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Accessible Justice: Sexual violence against women and girls with disabilities

Today is the International Day of Persons with Disabilities. Created in  1992, the United Nations established IDPD as both an annual celebration of people with disabilities as well as a call to mobilize support and action for critical issues relating to the rights and inclusion of persons with disabilities and to draw attention to the benefits of an inclusive and accessible society for all.

Around the world, women and girls with disabilities are particularly vulnerable to various forms of gender-based violence, including domestic and sexual violence. They face intersecting forms of discrimination based on their sex, gender, and disability and are often denied access to justice and protection mechanisms. While survivors generally face barriers in reporting their abuse and accessing victim support services, those living with disabilities encounter unique challenges that are often overlooked by the criminal justice system, the government, and civil society writ large. 

Barriers to justice for woman and girls with disabilities

Like many aspects of society, the criminal justice system has not been designed for persons with disabilities. From a lack of wheelchair accessible entrances at courts and police stations to insufficient training for legal professionals who serve clients with disabilities, to societal stigmas and misconceptions about sexual abuse experienced by persons with disabilities, survivors with disabilities rarely receive criminal justice responses and services that are tailored appropriately to their needs.

We have been working with partners in Eurasia to draw attention to the intersecting forms of discrimination that survivors of sexual violence with disabilities face when trying to access justice. In “Effectively Prosecuting and Adjudicating Sexual Violence Case: A Manual for Practitioners in Georgia,” a practical guide developed with UN Women and the Council of Europe developed in collaboration with Georgian authorities, we highlighted some of the legal and criminal justice response barriers and ways for overcoming them, as well as, stereotypes and vulnerabilities that make it difficult for survivors with disabilities to be believed when reporting incidents of sexual violence.

Even though rape is about power and control, not about desirability, evidence provided by a woman with physical, mental, or intellectual disabilities may be considered unreliable based on discriminatory or stereotyped ideas. Examples of these may include such things as an assumption that her condition prevents her from providing an accurate account of the circumstances of the case or that a woman with disabilities would not be sexually desirable so could not have been targeted for rape.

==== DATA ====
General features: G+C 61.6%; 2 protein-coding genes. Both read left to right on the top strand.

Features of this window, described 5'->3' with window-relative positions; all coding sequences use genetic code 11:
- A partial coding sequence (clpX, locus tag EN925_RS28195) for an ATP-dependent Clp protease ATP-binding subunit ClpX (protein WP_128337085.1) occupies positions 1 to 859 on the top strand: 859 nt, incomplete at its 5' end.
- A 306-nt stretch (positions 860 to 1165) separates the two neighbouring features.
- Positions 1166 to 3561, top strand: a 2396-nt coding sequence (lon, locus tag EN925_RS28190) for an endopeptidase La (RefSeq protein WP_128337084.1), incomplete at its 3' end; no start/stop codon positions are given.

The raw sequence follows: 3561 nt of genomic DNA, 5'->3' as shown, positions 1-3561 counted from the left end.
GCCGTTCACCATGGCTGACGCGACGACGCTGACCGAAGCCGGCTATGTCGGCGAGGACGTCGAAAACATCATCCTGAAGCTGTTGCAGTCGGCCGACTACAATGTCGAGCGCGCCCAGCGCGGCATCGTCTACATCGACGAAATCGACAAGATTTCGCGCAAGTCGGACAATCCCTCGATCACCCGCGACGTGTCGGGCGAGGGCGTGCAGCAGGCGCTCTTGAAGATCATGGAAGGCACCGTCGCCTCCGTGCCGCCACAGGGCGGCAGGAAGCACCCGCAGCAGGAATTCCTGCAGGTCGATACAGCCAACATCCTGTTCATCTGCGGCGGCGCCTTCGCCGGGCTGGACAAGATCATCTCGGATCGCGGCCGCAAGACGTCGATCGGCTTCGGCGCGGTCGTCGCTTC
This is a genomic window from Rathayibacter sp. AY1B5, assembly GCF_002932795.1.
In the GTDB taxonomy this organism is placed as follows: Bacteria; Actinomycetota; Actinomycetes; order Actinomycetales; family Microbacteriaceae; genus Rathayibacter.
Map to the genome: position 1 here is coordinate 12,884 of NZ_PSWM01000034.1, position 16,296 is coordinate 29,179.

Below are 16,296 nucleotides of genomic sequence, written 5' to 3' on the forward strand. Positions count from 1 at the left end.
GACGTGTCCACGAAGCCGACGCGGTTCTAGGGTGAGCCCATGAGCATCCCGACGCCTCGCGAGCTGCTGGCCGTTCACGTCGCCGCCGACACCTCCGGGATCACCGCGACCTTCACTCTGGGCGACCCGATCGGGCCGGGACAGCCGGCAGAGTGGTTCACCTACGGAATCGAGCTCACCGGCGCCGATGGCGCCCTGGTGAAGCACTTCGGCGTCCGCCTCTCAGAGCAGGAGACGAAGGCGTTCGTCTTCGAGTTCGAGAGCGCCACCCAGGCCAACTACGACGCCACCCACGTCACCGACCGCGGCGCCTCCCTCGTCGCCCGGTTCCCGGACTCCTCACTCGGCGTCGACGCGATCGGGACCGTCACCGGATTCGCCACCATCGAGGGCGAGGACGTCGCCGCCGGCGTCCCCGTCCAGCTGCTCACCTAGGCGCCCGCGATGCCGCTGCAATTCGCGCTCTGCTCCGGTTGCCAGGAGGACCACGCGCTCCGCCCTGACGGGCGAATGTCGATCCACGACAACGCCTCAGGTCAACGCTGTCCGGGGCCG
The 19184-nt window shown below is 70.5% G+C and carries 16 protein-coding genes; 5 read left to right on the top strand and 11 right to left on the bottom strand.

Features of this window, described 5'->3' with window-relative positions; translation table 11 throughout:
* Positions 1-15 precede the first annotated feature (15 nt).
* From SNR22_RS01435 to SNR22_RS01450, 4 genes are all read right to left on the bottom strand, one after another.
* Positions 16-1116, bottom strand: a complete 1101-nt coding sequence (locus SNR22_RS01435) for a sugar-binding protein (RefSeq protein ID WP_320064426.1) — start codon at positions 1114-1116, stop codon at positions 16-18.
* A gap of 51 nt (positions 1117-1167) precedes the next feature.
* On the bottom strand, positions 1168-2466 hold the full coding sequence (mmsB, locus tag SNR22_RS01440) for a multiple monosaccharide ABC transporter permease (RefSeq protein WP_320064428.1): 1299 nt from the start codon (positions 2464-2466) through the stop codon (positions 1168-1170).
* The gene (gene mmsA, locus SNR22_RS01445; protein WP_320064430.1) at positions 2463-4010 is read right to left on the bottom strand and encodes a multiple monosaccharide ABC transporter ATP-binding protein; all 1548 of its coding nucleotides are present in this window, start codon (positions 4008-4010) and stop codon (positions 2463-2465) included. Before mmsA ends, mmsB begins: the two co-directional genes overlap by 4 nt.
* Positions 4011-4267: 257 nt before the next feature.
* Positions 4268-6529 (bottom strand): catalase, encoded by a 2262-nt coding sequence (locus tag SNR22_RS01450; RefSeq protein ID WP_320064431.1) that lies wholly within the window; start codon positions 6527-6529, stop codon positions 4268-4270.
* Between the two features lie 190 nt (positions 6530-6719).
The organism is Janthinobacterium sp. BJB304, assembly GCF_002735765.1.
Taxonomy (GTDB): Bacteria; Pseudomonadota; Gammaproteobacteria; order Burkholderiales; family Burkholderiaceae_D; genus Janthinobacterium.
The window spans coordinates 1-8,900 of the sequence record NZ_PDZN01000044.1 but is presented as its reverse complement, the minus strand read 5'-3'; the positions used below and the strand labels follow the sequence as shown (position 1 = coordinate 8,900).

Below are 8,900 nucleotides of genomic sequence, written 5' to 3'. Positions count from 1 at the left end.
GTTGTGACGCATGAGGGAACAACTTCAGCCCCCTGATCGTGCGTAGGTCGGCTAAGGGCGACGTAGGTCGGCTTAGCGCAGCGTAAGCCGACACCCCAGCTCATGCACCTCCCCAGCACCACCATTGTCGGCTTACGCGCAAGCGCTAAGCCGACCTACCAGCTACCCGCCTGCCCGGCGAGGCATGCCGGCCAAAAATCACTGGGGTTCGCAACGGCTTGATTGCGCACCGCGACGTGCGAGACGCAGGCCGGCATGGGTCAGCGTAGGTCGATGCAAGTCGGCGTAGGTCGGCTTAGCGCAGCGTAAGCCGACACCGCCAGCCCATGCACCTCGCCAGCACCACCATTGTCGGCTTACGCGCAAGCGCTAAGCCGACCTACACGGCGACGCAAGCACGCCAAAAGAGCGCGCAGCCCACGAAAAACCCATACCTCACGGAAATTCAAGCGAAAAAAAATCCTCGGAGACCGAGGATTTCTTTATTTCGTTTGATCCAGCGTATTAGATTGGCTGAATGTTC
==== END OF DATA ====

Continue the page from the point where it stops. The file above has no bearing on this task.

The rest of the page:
Women and girls living with disabilities are often specifically targeted for abuse because of their more vulnerable status and yet they also face additional barriers in accessing justice and reporting their abuse. In addition to practical obstacles such as inaccessible buildings or reporting mechanisms, women with disabilities also confront harmful stereotypes that frame them as unreliable witnesses and imperfect victims. 

Engaging with the Committee on the Rights of Persons with Disabilities

In our submission to the Committee on the Rights of Persons with Disabilities (CRPD) on Georgia, we asked the committee to consider investigating several points with regard to the protection of the rights of survivors with disabilities, including:

  • In what ways do the authorities provide women with disabilities with gender and age-sensitive information on how to avoid, recognize and report violence and abuse? 
  • What mechanisms are there in place to remove barriers for women and girls with disabilities to be able to come forward and report violence to the police? 
  • What are the safeguards that the authorities have in place to make sure that women with disabilities who are victims of gender-based violence do not face discrimination during criminal proceedings and are not denied justice based on their status? 
  • Do the authorities have a specific protocol to investigate violence against women and girls with disabilities, in particular sexual violence, including methodologies for interviewing the survivors and witnesses? 
  • What physical, cognitive and psychological recovery, rehabilitation and social integration services are available for women with disabilities who become victims of violence, in particular of sexual violence?

Read our full set of questions

By asking these questions and providing practical guidance to investigators, prosecutors, and justice, we can all begin to make sure sexual violence is prevented and, if it occurs, then accountability mechanisms are accessible to everyone.

This International Day of Persons with Disabilities, we must commit to building a truly inclusive women’s rights movement that offers support, solutions, and justice for all